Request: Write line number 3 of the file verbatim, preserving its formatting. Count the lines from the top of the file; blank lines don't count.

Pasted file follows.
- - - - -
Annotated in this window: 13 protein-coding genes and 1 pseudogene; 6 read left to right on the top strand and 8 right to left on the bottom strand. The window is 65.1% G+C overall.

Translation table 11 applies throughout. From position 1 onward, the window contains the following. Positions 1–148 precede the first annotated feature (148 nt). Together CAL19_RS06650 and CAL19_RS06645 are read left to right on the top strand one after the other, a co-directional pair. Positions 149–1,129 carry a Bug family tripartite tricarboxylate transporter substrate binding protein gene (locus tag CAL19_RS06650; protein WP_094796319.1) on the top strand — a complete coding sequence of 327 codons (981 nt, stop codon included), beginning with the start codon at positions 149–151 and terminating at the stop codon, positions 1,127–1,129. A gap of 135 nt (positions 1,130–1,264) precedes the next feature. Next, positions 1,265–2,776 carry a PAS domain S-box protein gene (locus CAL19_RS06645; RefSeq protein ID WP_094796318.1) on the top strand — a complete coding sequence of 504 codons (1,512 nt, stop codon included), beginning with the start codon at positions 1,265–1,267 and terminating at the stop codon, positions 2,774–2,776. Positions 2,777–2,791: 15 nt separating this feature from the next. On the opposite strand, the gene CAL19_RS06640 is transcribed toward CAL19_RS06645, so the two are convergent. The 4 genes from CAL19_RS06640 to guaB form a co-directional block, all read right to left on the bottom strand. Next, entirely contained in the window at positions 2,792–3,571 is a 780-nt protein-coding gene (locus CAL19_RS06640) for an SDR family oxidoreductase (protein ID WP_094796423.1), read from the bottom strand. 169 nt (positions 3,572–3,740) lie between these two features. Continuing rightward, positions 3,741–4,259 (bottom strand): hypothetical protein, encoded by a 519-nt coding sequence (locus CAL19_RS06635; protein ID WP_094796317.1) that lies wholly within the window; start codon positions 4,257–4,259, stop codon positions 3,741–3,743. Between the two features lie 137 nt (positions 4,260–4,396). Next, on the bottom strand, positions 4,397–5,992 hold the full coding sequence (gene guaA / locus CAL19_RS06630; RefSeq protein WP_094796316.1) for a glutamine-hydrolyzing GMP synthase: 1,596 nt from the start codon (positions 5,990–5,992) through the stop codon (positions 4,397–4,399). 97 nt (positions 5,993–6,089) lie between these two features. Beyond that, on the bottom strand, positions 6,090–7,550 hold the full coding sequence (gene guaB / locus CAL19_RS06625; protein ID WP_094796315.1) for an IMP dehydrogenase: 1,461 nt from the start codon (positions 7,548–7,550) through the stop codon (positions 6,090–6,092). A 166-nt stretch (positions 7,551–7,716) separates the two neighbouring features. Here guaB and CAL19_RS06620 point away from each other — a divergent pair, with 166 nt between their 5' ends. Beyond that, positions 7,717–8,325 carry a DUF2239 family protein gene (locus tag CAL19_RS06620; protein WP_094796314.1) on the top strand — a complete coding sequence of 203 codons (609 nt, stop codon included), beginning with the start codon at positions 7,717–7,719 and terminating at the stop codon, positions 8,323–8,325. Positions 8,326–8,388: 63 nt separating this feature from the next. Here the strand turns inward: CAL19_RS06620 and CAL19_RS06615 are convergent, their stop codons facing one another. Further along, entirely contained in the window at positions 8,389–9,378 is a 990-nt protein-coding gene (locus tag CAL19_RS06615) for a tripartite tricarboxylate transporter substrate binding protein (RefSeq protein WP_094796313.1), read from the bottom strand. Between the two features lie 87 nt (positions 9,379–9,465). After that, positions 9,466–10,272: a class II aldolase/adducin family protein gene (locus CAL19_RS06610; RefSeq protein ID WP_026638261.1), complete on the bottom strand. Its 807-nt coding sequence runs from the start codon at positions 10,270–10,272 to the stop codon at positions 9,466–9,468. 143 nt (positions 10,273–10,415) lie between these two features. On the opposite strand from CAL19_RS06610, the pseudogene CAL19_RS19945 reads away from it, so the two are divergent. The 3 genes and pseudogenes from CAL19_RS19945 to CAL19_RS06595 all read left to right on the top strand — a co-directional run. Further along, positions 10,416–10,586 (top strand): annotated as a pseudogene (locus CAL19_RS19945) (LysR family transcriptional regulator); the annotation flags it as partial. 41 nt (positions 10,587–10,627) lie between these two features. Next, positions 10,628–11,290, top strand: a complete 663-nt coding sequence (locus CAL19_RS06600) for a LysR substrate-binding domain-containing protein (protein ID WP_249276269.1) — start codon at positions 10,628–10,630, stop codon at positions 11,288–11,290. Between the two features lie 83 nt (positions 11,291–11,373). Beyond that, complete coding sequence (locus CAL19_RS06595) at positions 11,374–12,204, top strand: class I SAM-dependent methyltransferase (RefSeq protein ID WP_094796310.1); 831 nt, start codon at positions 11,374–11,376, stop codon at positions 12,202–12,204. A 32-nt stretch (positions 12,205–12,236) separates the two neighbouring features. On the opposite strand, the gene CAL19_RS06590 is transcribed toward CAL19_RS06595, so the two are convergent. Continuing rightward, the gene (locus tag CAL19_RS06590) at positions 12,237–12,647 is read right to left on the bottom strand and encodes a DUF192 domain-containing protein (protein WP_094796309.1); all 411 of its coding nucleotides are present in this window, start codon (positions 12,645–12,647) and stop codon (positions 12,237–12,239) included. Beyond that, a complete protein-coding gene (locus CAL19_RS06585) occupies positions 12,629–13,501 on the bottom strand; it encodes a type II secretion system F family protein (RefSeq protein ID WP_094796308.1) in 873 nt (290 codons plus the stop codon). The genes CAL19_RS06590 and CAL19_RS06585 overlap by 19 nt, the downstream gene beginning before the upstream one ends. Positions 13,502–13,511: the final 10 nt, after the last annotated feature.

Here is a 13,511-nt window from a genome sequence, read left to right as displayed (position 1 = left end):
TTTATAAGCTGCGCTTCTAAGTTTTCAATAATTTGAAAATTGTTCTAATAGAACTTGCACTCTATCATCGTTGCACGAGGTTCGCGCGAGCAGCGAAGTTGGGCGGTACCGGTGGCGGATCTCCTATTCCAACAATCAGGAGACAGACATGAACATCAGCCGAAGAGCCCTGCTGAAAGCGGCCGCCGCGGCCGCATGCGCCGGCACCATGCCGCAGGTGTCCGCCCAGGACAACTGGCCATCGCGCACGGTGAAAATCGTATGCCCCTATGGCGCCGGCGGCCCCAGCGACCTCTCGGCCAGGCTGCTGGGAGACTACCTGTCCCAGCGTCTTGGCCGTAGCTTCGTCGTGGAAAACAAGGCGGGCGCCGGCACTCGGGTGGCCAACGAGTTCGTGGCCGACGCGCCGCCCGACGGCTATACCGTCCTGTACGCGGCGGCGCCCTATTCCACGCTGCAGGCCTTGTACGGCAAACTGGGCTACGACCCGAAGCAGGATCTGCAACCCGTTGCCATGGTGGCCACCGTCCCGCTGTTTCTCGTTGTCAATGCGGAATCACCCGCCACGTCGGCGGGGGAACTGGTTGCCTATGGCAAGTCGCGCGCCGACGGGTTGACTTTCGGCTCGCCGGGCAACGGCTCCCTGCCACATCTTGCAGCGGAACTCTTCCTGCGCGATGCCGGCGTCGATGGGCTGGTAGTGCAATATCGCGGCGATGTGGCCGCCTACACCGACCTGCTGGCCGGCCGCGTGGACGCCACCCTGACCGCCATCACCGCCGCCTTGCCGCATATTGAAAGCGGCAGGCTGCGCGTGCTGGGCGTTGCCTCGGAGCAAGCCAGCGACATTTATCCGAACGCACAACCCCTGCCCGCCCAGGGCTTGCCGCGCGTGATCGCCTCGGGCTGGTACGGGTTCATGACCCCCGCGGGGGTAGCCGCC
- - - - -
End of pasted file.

Here is a 13,511-nt window from a genome sequence, read left to right as displayed (position 1 = left end):